Accommodation and Acuity in the Human Infant
Part of the
NATO Advanced Study Institutes Series
book series (NSSA, volume 27)
Our studies using behavioural (preferential looking) and evoked-potential techniques indicate a rapid development of acuity and contrast sensitivity over the first six months of life. The technique of “photorefraction” allows us to measure how accurately the infant’s eyes are optically focused over a range of distances, and hence to investigate whether the infant’s performance is limited by optical or by neural development. We find that most infants of 1 month and older accommodate accurately at distances up to 75 cm, but that accommodation at 150 cm is not accurate until later than 3 months of age. However, many newborn and 1-month infants show inconsistent fluctuations of accommodation over the whole range, indicating the physical capability to accommodate.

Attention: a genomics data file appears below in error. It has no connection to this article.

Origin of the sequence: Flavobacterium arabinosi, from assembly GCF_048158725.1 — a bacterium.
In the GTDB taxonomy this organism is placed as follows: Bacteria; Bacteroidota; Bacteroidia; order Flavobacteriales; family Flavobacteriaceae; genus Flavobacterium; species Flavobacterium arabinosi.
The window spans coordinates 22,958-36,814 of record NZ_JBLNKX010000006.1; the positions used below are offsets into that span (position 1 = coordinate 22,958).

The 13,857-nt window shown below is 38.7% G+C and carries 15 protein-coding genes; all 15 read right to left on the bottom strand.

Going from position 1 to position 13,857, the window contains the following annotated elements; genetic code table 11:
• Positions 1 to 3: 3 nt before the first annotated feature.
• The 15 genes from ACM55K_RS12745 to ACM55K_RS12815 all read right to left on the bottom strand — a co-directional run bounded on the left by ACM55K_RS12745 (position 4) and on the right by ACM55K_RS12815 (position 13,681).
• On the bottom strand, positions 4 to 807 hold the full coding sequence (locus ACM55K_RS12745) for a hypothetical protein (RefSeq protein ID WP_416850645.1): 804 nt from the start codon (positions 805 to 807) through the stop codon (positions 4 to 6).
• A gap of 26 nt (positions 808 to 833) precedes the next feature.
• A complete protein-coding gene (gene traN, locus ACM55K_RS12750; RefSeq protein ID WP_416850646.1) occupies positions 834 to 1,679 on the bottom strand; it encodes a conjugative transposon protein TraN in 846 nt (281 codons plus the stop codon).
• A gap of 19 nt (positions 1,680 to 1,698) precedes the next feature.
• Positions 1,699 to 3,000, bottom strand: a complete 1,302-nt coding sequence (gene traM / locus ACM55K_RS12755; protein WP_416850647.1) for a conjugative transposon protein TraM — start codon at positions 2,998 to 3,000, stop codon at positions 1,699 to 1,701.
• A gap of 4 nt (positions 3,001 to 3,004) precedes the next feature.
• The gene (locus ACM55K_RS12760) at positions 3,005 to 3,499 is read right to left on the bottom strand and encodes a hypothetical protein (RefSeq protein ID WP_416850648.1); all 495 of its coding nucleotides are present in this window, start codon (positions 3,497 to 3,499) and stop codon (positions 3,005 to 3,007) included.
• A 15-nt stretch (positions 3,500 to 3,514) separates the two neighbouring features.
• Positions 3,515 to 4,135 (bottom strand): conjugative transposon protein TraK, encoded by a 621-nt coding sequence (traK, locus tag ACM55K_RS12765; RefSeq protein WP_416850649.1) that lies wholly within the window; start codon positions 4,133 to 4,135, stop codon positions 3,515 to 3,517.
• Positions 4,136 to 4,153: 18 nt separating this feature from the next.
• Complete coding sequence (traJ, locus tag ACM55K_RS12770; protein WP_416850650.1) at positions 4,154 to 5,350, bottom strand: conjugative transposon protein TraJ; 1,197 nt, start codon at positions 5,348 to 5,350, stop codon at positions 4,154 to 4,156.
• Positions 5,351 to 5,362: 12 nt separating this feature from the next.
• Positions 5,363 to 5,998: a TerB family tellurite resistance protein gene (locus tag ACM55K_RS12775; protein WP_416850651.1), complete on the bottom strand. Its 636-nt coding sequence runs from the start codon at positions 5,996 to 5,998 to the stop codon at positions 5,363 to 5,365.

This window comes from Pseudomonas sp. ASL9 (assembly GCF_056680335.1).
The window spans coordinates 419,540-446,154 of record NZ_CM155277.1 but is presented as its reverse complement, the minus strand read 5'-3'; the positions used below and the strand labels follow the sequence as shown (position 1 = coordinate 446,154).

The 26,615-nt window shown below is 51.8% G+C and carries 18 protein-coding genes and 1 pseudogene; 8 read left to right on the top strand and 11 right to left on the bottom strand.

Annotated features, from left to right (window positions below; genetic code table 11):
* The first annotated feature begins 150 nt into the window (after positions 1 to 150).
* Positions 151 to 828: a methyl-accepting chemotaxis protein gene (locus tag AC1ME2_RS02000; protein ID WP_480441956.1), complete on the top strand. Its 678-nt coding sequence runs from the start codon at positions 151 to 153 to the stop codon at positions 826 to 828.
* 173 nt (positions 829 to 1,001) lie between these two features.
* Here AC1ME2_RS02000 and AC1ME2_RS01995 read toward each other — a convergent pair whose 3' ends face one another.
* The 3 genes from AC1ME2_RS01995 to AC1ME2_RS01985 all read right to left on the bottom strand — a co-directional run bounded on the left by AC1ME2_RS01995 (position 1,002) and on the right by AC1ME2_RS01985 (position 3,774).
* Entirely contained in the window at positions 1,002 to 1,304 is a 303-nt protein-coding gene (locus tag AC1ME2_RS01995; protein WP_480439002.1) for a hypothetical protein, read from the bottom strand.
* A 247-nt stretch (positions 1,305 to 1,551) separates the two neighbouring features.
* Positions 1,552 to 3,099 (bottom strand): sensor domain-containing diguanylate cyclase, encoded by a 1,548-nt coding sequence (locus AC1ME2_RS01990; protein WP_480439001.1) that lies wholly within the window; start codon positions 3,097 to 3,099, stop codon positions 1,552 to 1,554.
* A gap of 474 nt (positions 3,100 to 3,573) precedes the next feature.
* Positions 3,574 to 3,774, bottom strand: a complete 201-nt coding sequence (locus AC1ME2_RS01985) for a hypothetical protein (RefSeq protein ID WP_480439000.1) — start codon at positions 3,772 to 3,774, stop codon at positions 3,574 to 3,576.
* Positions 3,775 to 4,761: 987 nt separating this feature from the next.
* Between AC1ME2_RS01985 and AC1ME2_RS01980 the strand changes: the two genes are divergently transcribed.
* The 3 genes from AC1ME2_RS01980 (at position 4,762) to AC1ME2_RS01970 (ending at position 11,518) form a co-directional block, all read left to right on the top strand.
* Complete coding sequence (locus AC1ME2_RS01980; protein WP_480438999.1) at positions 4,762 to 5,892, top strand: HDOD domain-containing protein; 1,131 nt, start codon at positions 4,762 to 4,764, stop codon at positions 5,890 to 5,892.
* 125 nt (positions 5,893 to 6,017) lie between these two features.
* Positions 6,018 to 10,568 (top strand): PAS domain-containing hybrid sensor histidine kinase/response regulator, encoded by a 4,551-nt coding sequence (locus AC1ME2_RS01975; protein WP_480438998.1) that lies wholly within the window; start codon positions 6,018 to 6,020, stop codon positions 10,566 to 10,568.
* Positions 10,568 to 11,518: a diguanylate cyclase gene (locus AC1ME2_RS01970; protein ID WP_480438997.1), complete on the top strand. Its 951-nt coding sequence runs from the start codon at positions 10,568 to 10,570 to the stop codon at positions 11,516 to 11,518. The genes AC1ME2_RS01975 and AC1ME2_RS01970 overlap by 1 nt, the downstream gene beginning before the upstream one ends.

The errors of accommodation in young infants are not large enough to account for the low acuity; acuity appears to be determined by the development of the visual pathway.
Sixty percent of infants under 1 year are significantly astigmatic. This finding may have implications for the plasticity of the human visual system in early life.
KeywordsContrast Sensitivity Human Visual System Modulation Transfer Function Human Infant Pupil Size
These keywords were added by machine and not by the authors. This process is experimental and the keywords may be updated as the learning algorithm improves.
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